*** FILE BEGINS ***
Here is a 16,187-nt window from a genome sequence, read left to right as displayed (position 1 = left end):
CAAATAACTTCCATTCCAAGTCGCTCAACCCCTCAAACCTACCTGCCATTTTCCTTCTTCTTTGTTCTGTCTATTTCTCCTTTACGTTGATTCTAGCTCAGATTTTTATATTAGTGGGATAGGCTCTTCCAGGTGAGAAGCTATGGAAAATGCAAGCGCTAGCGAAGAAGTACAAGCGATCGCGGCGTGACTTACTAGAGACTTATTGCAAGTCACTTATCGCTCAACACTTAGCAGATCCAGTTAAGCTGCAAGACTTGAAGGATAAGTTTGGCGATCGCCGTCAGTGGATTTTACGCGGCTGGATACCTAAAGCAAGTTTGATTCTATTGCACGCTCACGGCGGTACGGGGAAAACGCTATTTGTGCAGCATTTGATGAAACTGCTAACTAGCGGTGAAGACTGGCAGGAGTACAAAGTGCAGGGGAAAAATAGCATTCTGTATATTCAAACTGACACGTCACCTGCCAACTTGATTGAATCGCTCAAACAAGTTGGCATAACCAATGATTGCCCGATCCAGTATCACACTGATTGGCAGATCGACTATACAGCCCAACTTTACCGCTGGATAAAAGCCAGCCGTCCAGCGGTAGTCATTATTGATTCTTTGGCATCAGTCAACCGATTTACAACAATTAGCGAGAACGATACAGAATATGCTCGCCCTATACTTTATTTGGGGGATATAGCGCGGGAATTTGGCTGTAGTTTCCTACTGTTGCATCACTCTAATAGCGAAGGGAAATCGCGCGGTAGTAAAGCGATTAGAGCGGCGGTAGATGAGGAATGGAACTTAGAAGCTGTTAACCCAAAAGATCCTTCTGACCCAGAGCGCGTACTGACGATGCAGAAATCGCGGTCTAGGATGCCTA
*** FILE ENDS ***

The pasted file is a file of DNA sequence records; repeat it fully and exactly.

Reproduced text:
Here is a 16,187-nt window from a genome sequence, read left to right as displayed (position 1 = left end):
CAAATAACTTCCATTCCAAGTCGCTCAACCCCTCAAACCTACCTGCCATTTTCCTTCTTCTTTGTTCTGTCTATTTCTCCTTTACGTTGATTCTAGCTCAGATTTTTATATTAGTGGGATAGGCTCTTCCAGGTGAGAAGCTATGGAAAATGCAAGCGCTAGCGAAGAAGTACAAGCGATCGCGGCGTGACTTACTAGAGACTTATTGCAAGTCACTTATCGCTCAACACTTAGCAGATCCAGTTAAGCTGCAAGACTTGAAGGATAAGTTTGGCGATCGCCGTCAGTGGATTTTACGCGGCTGGATACCTAAAGCAAGTTTGATTCTATTGCACGCTCACGGCGGTACGGGGAAAACGCTATTTGTGCAGCATTTGATGAAACTGCTAACTAGCGGTGAAGACTGGCAGGAGTACAAAGTGCAGGGGAAAAATAGCATTCTGTATATTCAAACTGACACGTCACCTGCCAACTTGATTGAATCGCTCAAACAAGTTGGCATAACCAATGATTGCCCGATCCAGTATCACACTGATTGGCAGATCGACTATACAGCCCAACTTTACCGCTGGATAAAAGCCAGCCGTCCAGCGGTAGTCATTATTGATTCTTTGGCATCAGTCAACCGATTTACAACAATTAGCGAGAACGATACAGAATATGCTCGCCCTATACTTTATTTGGGGGATATAGCGCGGGAATTTGGCTGTAGTTTCCTACTGTTGCATCACTCTAATAGCGAAGGGAAATCGCGCGGTAGTAAAGCGATTAGAGCGGCGGTAGATGAGGAATGGAACTTAGAAGCTGTTAACCCAAAAGATCCTTCTGACCCAGAGCGCGTACTGACGATGCAGAAATCGCGGTCTAGGATGCCTA